Colluding to keep prices high? The U.S. airlines? Shocking!
Well, maybe not so shocking to the millions of travelers who find themselves paying more and getting less. But apparently it’s news to the DOJ, which this week issued formal requests to four airlines—American, Delta, Southwest, United—for copies of correspondence regarding their past and future plans to increase the number of seats available for sale.
Restraining capacity growth is an easy way to keep prices high, by tipping the supply-demand equation in favor of the supplier. Airlines are free to unilaterally manage their flights and seats however they choose. But when they do it in concert with other companies, it’s anti-competitive. It’s collusion.
Collusion, of course, is far easier when there are fewer competitors to coordinate and keep in line. And today, thanks in large part to the DOJ, 80 percent of U.S. commercial air transportation is controlled by just four airlines. So while collusion may well be a problem, the larger problem is consolidation. If the DOJ really wanted to encourage price competition among the airlines, a good start would have been to disapprove the most recent merger between major carriers, American and US Airways.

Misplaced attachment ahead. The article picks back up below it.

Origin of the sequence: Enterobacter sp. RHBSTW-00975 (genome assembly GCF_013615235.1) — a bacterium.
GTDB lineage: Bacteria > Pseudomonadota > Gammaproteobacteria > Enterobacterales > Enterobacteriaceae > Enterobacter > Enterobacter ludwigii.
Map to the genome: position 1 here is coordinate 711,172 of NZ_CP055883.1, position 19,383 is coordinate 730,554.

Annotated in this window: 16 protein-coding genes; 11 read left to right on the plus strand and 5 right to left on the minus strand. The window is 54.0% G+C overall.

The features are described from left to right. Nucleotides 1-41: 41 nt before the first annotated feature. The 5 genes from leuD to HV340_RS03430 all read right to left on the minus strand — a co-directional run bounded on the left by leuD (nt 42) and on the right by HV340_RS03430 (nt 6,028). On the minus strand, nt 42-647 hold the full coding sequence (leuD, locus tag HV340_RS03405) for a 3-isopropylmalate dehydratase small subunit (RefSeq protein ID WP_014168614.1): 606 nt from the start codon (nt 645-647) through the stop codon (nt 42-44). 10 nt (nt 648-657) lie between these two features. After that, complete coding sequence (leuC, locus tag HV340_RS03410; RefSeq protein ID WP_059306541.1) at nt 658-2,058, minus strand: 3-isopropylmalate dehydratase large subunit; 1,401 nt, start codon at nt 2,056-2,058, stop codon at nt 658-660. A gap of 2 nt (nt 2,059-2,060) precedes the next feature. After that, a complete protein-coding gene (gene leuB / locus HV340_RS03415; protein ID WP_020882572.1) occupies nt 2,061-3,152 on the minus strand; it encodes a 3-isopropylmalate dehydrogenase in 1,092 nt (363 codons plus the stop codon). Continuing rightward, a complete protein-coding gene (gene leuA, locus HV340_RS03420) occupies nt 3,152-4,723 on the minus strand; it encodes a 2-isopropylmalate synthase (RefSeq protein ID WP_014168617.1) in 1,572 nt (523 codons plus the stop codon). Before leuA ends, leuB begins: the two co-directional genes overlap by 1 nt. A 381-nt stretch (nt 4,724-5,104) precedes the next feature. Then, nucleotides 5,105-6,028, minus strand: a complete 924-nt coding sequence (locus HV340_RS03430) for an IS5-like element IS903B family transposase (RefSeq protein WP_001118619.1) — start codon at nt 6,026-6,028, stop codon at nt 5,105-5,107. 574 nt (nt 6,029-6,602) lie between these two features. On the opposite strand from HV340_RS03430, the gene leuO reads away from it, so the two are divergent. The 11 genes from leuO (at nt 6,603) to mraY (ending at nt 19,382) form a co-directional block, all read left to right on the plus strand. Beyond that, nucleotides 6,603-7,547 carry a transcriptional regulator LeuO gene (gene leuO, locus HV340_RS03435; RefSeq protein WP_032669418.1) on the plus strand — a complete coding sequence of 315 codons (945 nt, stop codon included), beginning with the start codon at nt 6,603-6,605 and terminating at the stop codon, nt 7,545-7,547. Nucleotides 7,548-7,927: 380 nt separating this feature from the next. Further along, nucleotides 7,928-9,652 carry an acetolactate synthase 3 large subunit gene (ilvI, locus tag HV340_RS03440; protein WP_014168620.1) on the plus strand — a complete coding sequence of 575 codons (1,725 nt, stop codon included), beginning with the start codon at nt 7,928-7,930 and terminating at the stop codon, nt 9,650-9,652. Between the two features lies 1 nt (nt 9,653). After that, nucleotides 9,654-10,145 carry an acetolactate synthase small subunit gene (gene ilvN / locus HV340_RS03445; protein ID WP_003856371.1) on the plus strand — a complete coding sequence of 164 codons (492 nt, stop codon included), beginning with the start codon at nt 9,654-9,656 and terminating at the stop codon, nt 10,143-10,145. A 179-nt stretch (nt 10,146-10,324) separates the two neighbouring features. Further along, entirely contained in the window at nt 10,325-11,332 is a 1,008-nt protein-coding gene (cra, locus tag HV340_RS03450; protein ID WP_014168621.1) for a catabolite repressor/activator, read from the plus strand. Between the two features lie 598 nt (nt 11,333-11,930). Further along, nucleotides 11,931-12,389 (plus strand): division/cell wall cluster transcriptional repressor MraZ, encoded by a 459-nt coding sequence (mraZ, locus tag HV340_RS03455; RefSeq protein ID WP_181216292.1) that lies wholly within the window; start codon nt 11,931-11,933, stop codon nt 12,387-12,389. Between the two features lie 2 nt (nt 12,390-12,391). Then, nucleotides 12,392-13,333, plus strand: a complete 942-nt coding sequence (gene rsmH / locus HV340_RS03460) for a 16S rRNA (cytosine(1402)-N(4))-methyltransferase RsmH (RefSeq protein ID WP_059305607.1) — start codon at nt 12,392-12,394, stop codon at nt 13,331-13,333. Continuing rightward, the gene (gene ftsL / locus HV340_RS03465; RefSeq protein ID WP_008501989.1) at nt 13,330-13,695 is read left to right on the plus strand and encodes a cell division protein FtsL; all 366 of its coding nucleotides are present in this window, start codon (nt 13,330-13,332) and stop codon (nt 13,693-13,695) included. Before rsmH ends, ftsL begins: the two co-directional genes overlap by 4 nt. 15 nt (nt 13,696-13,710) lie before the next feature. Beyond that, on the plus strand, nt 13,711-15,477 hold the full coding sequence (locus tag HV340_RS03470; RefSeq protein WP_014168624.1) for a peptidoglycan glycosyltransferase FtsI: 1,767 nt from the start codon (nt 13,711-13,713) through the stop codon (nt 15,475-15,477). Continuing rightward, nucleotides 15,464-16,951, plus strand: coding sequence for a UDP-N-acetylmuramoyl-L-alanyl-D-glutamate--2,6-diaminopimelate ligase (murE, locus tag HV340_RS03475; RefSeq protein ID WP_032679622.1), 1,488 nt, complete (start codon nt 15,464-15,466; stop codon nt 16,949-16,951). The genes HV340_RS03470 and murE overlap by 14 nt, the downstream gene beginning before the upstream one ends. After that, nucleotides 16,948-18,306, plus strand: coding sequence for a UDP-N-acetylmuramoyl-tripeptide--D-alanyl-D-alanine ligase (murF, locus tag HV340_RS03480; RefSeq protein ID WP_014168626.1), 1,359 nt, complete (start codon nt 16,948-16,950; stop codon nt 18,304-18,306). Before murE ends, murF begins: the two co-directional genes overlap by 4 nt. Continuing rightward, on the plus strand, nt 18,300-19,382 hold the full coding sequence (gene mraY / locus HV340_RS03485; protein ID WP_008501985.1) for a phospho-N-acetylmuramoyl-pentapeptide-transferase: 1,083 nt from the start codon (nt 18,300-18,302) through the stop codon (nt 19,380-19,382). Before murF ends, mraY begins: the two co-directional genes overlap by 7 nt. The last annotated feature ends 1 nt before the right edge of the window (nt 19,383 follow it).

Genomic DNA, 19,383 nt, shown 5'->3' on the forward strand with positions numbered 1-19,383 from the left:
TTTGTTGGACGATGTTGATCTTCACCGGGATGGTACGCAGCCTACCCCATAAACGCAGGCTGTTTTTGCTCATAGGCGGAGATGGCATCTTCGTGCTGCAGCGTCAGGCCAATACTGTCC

It’s too late to de-consolidate the industry. And today, with so few competitors, collusion is almost inevitable. All it takes is one CEO extolling his own airline’s commitment to “capacity discipline” in a speech or a news release. It’s a signal to other carriers that he is prepared to keep capacity growth under control, and thereby maintain the industry’s power to keep airfares high, if other airlines will do the same.
Related: 6 Worst Airline Fees
That certainly amounts to collusion in any common-sense understanding of the concept. Whether it’s deemed collusion under the DOJ’s interpretation of the law remains to be seen.
It’s refreshing to see the DOJ taking seriously the possibility of anti-competitive activity on the part of the airlines. But at this late date, the DOJ is likely fighting a battle in a war it’s already lost.
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This article originally appeared on FrequentFlier.com.
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